In the Shadow of the Canadian State
After the Second World War, the Canadian state proposed the elimination of Indigenous People’s distinct status, supposedly to give them the same rights as Canadians. But Indigenous Peoples rejected what they saw to be a policy of assimilation. In the 1980s, a memo drafted by a team of experts recommended a limiting of federal-government obligations, a reduction of federal spending on First Nations and a shifting of responsibilities to the provinces. Adopted in part, these measures have created the current state of affairs.
Third Party Management of communities by remote white accounting firms paid out of meagre band budgets is used as a form of fiscal and political punishment. Traditional governance has been eroded by the continued imposition of Ottawa’s band council system. Indian political organizations and First Nations are controlled by annual funding cycles in which large amounts of money can be withheld to express political displeasure, making long term planning impossible.3
While Canada ranked 12th internationally in 2016 according to the UN Human Development Index, the Registered Indian population would have ranked 52nd among countries with ‘very high’ human development, compared to a ranking of 63rd in 2006. The off-reserve Registered Indian population would rank 42nd in 2016 among countries with ‘high’ human development compared to 47th in 2006. The 2016 on-reserve Registered Indian population would rank 78th, while the 2006 on-reserve population would rank 89th, among those with ‘high’ human development. Destitution, unsanitary housing, lack of access to drinking water, malnutrition, and inadequate health and education services are widespread. Indigenous culture and languages have been marginalized.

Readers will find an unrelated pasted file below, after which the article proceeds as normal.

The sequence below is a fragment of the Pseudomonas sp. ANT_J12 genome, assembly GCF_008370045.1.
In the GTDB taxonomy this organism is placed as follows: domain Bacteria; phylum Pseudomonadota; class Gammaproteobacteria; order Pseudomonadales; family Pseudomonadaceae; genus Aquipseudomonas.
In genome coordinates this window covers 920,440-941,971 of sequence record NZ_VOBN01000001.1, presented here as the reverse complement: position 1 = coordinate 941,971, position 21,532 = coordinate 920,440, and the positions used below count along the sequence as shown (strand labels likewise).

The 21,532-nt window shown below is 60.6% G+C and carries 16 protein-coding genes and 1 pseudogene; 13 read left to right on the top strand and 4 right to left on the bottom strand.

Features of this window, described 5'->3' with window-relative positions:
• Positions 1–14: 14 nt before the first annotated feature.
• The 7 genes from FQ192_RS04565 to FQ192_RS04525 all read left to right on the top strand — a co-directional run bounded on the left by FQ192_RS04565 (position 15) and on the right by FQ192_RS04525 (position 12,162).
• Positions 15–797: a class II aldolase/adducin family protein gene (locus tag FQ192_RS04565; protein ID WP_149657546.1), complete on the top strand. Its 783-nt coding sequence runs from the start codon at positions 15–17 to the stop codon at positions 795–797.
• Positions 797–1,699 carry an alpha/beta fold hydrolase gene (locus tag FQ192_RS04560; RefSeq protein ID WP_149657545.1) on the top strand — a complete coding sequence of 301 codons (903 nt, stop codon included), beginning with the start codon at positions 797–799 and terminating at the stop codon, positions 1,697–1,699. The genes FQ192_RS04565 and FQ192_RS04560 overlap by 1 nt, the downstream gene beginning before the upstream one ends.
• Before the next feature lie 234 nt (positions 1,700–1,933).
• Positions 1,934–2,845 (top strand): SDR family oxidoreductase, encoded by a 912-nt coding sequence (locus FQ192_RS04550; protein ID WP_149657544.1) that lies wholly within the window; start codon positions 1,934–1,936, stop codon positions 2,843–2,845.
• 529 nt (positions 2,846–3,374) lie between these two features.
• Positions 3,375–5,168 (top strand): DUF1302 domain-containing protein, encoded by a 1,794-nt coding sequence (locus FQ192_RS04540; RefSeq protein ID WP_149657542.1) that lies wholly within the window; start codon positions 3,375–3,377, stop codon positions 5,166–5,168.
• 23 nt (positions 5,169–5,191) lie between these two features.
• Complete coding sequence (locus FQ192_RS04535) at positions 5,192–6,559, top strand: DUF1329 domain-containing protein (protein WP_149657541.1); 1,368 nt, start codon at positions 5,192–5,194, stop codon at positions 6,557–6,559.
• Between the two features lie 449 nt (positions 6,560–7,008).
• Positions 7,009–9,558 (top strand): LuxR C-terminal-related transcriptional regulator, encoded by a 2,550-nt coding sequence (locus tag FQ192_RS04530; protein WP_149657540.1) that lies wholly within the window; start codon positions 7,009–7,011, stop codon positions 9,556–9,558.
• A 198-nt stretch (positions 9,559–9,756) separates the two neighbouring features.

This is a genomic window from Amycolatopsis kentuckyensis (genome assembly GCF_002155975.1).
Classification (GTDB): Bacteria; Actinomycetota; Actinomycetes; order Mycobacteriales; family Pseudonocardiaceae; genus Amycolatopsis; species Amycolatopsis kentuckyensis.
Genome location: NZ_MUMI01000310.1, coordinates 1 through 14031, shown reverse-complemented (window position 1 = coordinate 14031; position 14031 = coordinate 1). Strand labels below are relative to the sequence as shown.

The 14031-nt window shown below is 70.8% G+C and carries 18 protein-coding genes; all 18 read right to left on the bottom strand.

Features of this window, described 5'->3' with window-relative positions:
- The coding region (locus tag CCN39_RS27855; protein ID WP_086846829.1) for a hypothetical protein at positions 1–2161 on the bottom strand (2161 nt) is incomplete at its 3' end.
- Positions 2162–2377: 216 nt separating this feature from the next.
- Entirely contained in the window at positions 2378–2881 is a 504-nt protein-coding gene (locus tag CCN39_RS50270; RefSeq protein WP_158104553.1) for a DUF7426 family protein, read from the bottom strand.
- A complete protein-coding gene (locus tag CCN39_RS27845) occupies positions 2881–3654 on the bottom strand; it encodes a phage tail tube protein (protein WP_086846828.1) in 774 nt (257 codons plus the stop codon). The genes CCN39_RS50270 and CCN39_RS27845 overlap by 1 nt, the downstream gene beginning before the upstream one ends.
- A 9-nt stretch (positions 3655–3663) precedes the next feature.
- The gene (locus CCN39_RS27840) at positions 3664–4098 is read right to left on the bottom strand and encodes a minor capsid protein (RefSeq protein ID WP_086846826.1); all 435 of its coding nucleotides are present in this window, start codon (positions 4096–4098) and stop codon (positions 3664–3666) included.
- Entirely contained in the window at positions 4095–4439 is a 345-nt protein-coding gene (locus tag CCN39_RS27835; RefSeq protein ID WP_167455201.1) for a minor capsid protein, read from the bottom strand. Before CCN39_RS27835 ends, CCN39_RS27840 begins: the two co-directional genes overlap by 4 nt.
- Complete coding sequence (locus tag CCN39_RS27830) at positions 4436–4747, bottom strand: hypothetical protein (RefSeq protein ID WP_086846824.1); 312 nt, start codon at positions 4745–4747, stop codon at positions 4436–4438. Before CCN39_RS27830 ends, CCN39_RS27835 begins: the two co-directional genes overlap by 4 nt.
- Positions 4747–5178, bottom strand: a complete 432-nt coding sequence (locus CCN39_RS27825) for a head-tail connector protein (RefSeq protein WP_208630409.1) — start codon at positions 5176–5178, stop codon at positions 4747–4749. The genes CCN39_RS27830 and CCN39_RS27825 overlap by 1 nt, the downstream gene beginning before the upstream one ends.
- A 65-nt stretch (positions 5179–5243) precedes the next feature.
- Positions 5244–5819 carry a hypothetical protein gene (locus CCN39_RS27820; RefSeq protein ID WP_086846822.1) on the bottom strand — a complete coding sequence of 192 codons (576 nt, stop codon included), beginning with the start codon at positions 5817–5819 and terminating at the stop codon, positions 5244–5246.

Since the revelations of crimes knowingly perpetrated by the Catholic Church, public awareness in Quebec and Canada has evolved. As for the federal state, though, beyond holier-than-thou rhetoric advocating “reconciliation” and increased spending, the main pillars of the system remain unchanged. No attention is paid to the fundamental issue–Indigenous sovereignty, the right to self-government, in accordance with the UN Declaration on the Rights of Indigenous Peoples. Ottawa refuses to negotiate with communities who do not want to give up title, ignoring the recommendations of the Royal Commission on Aboriginal Peoples.
One hears the word “reconciliation” everywhere these days. “Moral” responsibility for what happened is accepted, but the colonial system remains untouched. In the absence of real sovereignty, though, there cannot be substantial change. Moreover, were the rights of Indigenous Peoples to be recognized, they would constantly come into conflict with a Canadian state whose political economy is based in large measure on resource extraction, which requires territorial control. The Indigenous activist and academic Glen Coulthard has put this another way: “For our nations to live, capitalism must die.”4
So What Can Be Done?